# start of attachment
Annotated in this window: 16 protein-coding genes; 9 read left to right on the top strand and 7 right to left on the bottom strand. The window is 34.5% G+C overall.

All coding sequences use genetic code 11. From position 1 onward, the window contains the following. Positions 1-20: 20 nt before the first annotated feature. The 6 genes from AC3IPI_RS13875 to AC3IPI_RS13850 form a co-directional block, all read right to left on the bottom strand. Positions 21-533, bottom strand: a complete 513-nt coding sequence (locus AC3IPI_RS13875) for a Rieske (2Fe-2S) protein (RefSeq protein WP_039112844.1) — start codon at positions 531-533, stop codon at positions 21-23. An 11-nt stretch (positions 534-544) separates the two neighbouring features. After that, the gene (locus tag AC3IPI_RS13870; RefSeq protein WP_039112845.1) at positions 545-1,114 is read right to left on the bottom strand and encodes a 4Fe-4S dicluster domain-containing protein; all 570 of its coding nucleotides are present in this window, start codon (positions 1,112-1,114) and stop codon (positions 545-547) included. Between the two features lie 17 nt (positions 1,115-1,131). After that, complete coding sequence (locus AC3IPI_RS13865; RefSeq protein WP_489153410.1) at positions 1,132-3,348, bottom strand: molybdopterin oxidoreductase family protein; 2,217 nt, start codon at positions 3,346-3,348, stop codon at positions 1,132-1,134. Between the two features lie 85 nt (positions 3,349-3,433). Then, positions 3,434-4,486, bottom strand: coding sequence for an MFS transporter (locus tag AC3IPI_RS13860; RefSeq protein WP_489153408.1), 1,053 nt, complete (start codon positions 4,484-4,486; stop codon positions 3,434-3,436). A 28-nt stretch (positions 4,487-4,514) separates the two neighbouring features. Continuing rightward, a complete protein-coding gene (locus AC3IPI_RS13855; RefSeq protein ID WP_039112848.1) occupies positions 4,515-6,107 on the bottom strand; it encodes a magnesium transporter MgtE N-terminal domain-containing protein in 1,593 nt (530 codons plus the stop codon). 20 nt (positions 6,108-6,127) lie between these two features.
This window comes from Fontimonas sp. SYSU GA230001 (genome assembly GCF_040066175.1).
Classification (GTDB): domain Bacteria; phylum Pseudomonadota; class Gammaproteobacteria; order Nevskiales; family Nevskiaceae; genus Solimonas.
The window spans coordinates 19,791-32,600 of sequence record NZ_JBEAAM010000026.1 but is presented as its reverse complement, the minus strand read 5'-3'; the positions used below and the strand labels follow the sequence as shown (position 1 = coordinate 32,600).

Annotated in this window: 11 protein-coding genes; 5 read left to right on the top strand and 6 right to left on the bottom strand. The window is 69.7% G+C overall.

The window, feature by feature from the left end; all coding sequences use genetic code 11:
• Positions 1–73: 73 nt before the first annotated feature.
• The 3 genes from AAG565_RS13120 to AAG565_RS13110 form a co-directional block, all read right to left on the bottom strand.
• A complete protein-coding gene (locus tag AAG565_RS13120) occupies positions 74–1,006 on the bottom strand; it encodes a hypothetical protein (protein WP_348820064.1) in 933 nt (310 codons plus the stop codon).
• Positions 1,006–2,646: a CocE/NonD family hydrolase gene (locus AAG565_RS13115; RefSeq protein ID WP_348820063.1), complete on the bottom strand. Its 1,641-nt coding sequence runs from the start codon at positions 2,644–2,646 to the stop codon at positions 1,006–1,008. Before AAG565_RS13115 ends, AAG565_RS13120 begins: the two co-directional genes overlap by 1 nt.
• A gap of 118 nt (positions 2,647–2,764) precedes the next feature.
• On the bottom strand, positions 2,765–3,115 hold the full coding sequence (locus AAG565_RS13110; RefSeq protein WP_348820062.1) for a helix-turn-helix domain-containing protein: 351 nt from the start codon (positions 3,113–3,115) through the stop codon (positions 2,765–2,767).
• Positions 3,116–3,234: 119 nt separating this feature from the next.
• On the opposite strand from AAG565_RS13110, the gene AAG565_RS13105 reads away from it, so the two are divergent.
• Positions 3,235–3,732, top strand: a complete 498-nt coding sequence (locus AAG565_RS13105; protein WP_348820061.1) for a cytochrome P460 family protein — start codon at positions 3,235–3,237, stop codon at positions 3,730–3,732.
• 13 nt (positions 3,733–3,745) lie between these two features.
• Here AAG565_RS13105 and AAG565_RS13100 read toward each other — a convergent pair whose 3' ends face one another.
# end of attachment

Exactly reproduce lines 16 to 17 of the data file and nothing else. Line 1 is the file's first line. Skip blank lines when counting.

• Positions 3,235–3,732, top strand: a complete 498-nt coding sequence (locus AAG565_RS13105; protein WP_348820061.1) for a cytochrome P460 family protein — start codon at positions 3,235–3,237, stop codon at positions 3,730–3,732.
• 13 nt (positions 3,733–3,745) lie between these two features.